Although Alasdair Roberts‘ songs are not the north face of folk music, some do nevertheless require a bit of commitment.
His slantwise songwriting subsumes and embodies the tradition it follows, often lyrically oblique but abidingly apposite. His deftly intricate guitar playing, spidery fingers bewitching the strings, can cast darkness from light, and his voice can sound stricken with sorrow.
A Wonder Working Stone, though, with its brightly coloured cover and friends on board, finds Roberts setting out in cheerier spirits. While recent solo live renditions of ‘The Merry Wake’ have slyly smiled between tempo-changing instrumental bursts from the acoustic guitar and a brief snatch of climactic scat singing, the full band performance is almost anarchically playful, electric guitar making free amid spirited fiddle and rocking bass, before the winking final entreaty “to the merry wake for your lover’s sake/New world is only a cock stride away”. The traditional merry wake, James Joyce’s “funferal” (as described in Finnegans Wake), offered more than feasting, drinking and dancing – sources speak of ”wanton orgies“ and “antediluvian ceremonies which included cross-dressing and nakedness“. This being so, the poetic elegance of his restrained and almost smut-defying lyrics does Roberts credit: “In hour of mayhem, in time of misgiving/Some turn to pastor, some turn to priest/Some would consort with the miserable living/But we’d rather sport with the gleeful deceased”. It’s a sparkling opening song.
Each of the ten tracks have been (mostly) penned by Roberts, in contrast to 2010’s intermittently grizzly trad ballad collection Too Long in this Condition (the first …& Friends release, with a slightly different line-up). This new album’s title is a lyric from ‘Fusion of Horizons’, where an ominous rolling medley underpins musings on the nature and being of love. “A wonder working stone” is one such casting, and there are many others, “a trellis of early roses” perhaps the prettiest, though misery lurks as it must. The song itself is named for a philosophical concept of widening perception within historically and culturally-embedded limits of interpretation, and the pertinence to an interpreter of traditional songs and themes is striking. Aside from hermeneutics, other inferences and influences – be they drawn from century-old poems, or centuries-old motifs – are woven into yarns of gloom and beauty, abstruse but astute to the human condition.
Back in the ’70s, Britain and Germany (the latter Roberts’ country of birth) shared a taste for medieval folk rock, and Ben Reynolds’ electric guitar lends shades of the genre to ‘The Year of the Burning’, a waltz-time tribute to those displaced in the Highland Clearances, thrusting and thirsting in equal measure. His friends’ presence and musical accompaniment vary in impact and mood but their adornments are certainly important to the overall success of the album. Just the added interest of occasional backing vocals, a banjo here and harmonica there, gives Roberts licence to sate his ambitious songwriting and linger long, taking each track as far as he pleases – and some comprise enough ideas for an EP. The most unlikely medley is track six: the stirring but sober ‘Song Composed in December’ giving way to fiddler Rafe Fitzpatrick’s softly-spoken Celtic rap delivered over the Bluebell Polka, a comically jaunty dance (not long ago recorded by sometime tune-singing trio Lady Maisery). Brassy echoes of this melody are briefly heard on ‘Scandal and Trance’, which proffers a prophecy neatly precising the album’s abiding outlook. “All days will end in joy”, chorus Alasdair and band, “they’ll never end in evil”.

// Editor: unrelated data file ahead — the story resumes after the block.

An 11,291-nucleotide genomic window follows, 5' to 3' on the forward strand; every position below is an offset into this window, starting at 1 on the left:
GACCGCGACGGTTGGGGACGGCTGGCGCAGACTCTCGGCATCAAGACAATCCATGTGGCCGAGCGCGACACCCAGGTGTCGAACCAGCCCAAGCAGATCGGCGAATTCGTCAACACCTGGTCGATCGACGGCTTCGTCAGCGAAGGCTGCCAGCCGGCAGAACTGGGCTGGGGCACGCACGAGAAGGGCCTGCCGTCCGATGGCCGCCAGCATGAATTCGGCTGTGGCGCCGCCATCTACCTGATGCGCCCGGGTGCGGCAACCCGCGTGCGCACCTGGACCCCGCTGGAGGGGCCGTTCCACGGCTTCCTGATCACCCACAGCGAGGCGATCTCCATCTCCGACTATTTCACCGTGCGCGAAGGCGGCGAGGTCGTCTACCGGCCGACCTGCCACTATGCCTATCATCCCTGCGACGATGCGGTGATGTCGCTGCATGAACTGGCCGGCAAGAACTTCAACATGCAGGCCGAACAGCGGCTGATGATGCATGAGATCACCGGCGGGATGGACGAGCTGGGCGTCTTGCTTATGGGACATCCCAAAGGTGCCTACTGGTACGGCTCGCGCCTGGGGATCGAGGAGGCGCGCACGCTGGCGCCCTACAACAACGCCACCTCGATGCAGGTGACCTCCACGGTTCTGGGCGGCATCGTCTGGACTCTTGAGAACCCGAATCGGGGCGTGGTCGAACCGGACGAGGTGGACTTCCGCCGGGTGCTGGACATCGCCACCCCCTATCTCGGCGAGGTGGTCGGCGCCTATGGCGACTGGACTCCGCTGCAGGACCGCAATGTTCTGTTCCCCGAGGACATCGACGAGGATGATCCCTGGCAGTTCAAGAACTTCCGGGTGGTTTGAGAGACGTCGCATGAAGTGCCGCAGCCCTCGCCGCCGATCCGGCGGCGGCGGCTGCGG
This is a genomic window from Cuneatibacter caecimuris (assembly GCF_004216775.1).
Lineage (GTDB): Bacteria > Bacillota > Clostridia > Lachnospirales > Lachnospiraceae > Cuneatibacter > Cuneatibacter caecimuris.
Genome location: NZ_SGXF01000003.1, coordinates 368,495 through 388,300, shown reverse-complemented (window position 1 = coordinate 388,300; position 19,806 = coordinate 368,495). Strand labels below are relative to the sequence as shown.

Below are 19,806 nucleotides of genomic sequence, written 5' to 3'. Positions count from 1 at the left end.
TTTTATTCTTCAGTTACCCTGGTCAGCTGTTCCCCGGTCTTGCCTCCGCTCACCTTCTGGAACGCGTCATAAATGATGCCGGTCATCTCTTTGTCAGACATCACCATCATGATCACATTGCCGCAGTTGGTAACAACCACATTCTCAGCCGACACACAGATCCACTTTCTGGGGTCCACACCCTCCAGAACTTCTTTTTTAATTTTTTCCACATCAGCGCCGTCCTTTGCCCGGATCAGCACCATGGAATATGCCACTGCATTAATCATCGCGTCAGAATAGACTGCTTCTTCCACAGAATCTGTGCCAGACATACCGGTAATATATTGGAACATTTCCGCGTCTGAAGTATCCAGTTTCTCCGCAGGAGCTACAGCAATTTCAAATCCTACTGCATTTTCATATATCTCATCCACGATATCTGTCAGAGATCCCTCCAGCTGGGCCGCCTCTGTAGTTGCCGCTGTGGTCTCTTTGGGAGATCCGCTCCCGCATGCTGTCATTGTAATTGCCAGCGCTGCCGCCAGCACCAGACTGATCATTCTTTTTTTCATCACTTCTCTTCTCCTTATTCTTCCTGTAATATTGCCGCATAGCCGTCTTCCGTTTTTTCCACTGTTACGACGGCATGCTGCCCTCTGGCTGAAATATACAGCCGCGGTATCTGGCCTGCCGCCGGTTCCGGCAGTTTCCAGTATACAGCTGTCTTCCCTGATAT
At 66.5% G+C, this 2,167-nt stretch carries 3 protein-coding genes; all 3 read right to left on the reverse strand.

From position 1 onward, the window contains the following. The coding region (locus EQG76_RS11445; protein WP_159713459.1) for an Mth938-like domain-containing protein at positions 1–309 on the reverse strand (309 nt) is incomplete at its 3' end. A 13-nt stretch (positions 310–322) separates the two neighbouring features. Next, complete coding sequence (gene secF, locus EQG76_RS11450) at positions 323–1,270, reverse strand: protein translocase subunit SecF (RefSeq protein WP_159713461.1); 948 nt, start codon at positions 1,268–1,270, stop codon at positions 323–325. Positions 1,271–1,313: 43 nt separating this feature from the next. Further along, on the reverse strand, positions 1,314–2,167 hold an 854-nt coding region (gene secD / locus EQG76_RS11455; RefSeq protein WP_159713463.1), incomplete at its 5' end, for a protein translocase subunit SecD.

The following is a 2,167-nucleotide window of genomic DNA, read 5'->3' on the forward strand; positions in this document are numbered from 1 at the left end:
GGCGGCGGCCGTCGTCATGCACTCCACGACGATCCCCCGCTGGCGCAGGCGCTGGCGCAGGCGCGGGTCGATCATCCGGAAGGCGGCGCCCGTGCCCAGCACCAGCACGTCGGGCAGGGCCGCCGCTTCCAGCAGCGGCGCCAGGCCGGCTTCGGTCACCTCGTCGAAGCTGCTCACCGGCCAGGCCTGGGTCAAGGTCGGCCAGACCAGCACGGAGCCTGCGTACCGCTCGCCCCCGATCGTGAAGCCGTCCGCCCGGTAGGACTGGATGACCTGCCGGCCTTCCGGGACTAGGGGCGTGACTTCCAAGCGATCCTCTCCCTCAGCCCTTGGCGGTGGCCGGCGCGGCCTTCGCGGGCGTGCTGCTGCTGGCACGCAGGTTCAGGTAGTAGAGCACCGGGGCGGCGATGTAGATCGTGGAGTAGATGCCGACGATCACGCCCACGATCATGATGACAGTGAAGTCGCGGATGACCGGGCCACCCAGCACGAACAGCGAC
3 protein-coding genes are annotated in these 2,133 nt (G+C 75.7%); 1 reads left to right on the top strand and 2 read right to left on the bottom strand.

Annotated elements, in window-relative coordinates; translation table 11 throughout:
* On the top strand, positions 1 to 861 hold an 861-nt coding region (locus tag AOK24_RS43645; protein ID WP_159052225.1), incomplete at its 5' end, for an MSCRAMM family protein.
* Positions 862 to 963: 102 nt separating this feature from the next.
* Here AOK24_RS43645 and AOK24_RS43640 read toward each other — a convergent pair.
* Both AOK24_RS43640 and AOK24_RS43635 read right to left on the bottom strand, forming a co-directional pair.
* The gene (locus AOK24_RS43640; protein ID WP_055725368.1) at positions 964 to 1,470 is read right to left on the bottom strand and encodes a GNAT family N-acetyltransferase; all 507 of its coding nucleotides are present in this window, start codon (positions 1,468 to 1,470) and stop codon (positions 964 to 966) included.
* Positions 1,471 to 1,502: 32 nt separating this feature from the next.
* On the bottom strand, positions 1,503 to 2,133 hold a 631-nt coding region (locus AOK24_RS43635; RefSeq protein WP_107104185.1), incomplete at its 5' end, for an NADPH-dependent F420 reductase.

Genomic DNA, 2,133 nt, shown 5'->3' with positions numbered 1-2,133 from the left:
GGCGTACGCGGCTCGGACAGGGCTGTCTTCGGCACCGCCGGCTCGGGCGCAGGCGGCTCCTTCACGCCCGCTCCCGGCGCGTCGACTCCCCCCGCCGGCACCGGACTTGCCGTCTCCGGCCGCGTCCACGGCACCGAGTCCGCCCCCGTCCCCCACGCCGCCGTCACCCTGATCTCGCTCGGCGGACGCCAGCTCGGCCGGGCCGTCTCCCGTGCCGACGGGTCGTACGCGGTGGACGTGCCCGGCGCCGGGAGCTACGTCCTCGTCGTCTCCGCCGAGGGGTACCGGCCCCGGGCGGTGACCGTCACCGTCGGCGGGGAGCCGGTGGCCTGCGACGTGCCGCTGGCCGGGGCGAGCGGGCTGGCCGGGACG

In between, however, the frangible incest ballad ‘Brother Seed’ rather begs to disagree. This song, as much as anything else on the album, typifies Roberts’ skill as both an emulator and evolver of tradition. Lyrically potent (“And she a youngling in her bud/The green wood waxes early/She’s lain with one too near in blood/Where the deer go running yearly-o”), the natural imagery makes the story ageless, a macabre telling of a timeless tale. Syncopated handclaps give way to a percussive imitation of running water in the sombre second half as all unravels to inevitable ruin.
Alasdair Roberts makes an art form of blurring the borders between his freshly penned songs and the pervasive influence of the Scottish (and other British) folk music tradition, in which he is carving out a personal place all the while. Borrowed closing fiddle piece ‘Niel Gow’s Lament for his Second Wife’ is like a ribbon bow around this set, a final tying in of the heritage that flows through Roberts’ own output.
A master of mesmeric laments, Roberts can conjure dusky cemetery air in a twitching of his fingers or sombre exhalation, yet A Wonder Working Stone offers high spirits in the gloaming as well as low. I suspect only he could rhyme abracadabra with “intact cadaver” – but embracing life and the living requires toleration of misdeed and acceptance of mortality, appreciation that love survives time. All days will end, and it must be hoped they’ll end in joy.
Between the “lonely boneyard” and the “courtyard of the dead”, Alasdair Roberts & Friends might just have found his happy place.